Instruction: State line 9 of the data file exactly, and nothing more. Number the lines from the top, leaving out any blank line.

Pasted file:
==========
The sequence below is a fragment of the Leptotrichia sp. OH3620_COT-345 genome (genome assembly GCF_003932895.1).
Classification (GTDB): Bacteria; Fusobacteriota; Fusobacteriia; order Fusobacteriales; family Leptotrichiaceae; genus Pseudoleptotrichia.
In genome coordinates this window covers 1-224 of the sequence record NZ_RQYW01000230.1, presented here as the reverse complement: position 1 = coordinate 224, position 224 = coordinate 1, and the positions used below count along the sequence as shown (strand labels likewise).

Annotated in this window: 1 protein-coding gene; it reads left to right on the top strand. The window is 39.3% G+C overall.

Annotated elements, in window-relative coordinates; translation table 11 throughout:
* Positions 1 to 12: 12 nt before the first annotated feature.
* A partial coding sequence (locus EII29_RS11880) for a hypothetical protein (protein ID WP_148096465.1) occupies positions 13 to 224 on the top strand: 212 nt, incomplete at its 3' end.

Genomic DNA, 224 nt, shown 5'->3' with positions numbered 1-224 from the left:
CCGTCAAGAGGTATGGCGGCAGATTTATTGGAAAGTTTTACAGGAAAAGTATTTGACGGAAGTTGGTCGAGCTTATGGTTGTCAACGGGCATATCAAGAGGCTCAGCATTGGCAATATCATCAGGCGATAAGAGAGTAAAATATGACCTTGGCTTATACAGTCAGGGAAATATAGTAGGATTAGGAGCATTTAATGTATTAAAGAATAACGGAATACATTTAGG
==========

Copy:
CCGTCAAGAGGTATGGCGGCAGATTTATTGGAAAGTTTTACAGGAAAAGTATTTGACGGAAGTTGGTCGAGCTTATGGTTGTCAACGGGCATATCAAGAGGCTCAGCATTGGCAATATCATCAGGCGATAAGAGAGTAAAATATGACCTTGGCTTATACAGTCAGGGAAATATAGTAGGATTAGGAGCATTTAATGTATTAAAGAATAACGGAATACATTTAGG